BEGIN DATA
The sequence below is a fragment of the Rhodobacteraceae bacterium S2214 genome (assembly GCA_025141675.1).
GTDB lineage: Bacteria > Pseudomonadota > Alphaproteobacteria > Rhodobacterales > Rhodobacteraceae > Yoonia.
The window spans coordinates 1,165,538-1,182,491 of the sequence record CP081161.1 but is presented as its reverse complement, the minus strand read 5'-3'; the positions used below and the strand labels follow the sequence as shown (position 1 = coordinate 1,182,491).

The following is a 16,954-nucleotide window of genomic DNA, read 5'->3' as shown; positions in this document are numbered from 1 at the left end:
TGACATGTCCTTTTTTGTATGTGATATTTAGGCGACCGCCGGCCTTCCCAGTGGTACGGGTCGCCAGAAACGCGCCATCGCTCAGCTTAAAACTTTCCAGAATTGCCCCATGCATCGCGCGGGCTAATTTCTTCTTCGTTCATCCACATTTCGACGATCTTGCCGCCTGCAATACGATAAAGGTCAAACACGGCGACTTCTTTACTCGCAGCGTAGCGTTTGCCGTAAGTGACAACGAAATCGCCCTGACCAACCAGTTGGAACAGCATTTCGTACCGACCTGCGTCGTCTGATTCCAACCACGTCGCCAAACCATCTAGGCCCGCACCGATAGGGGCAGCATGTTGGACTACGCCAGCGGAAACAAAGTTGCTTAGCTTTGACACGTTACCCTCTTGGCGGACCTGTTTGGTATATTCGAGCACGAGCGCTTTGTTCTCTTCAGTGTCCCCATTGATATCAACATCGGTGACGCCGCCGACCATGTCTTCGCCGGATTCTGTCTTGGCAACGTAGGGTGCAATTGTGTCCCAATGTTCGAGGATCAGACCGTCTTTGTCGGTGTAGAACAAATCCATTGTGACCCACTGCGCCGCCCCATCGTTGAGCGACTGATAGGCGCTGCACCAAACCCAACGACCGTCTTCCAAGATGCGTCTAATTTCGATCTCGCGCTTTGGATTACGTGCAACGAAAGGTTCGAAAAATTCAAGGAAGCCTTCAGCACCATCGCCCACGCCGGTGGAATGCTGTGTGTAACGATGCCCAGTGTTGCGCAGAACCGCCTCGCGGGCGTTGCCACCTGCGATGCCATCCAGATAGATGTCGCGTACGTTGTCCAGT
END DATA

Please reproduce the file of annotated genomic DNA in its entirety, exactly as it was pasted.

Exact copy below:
The sequence below is a fragment of the Rhodobacteraceae bacterium S2214 genome (assembly GCA_025141675.1).
GTDB lineage: Bacteria > Pseudomonadota > Alphaproteobacteria > Rhodobacterales > Rhodobacteraceae > Yoonia.
The window spans coordinates 1,165,538-1,182,491 of the sequence record CP081161.1 but is presented as its reverse complement, the minus strand read 5'-3'; the positions used below and the strand labels follow the sequence as shown (position 1 = coordinate 1,182,491).

The following is a 16,954-nucleotide window of genomic DNA, read 5'->3' as shown; positions in this document are numbered from 1 at the left end:
TGACATGTCCTTTTTTGTATGTGATATTTAGGCGACCGCCGGCCTTCCCAGTGGTACGGGTCGCCAGAAACGCGCCATCGCTCAGCTTAAAACTTTCCAGAATTGCCCCATGCATCGCGCGGGCTAATTTCTTCTTCGTTCATCCACATTTCGACGATCTTGCCGCCTGCAATACGATAAAGGTCAAACACGGCGACTTCTTTACTCGCAGCGTAGCGTTTGCCGTAAGTGACAACGAAATCGCCCTGACCAACCAGTTGGAACAGCATTTCGTACCGACCTGCGTCGTCTGATTCCAACCACGTCGCCAAACCATCTAGGCCCGCACCGATAGGGGCAGCATGTTGGACTACGCCAGCGGAAACAAAGTTGCTTAGCTTTGACACGTTACCCTCTTGGCGGACCTGTTTGGTATATTCGAGCACGAGCGCTTTGTTCTCTTCAGTGTCCCCATTGATATCAACATCGGTGACGCCGCCGACCATGTCTTCGCCGGATTCTGTCTTGGCAACGTAGGGTGCAATTGTGTCCCAATGTTCGAGGATCAGACCGTCTTTGTCGGTGTAGAACAAATCCATTGTGACCCACTGCGCCGCCCCATCGTTGAGCGACTGATAGGCGCTGCACCAAACCCAACGACCGTCTTCCAAGATGCGTCTAATTTCGATCTCGCGCTTTGGATTACGTGCAACGAAAGGTTCGAAAAATTCAAGGAAGCCTTCAGCACCATCGCCCACGCCGGTGGAATGCTGTGTGTAACGATGCCCAGTGTTGCGCAGAACCGCCTCGCGGGCGTTGCCACCTGCGATGCCATCCAGATAGATGTCGCGTACGTTGTCCAGT